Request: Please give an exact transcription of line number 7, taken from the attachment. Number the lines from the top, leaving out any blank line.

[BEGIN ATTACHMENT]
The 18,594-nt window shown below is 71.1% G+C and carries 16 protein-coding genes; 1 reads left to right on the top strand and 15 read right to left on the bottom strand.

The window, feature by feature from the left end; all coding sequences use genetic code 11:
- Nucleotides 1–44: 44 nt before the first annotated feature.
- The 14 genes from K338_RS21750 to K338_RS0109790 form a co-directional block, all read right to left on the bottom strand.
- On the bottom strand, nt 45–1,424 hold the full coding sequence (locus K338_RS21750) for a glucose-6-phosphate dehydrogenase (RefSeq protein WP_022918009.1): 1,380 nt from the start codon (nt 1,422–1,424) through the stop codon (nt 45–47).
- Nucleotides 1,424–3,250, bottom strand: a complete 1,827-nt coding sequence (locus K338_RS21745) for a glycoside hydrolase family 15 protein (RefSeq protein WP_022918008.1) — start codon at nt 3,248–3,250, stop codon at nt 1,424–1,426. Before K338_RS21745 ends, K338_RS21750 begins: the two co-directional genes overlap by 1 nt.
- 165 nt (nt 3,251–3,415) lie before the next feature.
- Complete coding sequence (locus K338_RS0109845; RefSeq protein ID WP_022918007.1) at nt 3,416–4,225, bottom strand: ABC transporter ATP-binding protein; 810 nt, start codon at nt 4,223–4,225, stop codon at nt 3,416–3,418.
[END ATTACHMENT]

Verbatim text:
- 165 nt (nt 3,251–3,415) lie before the next feature.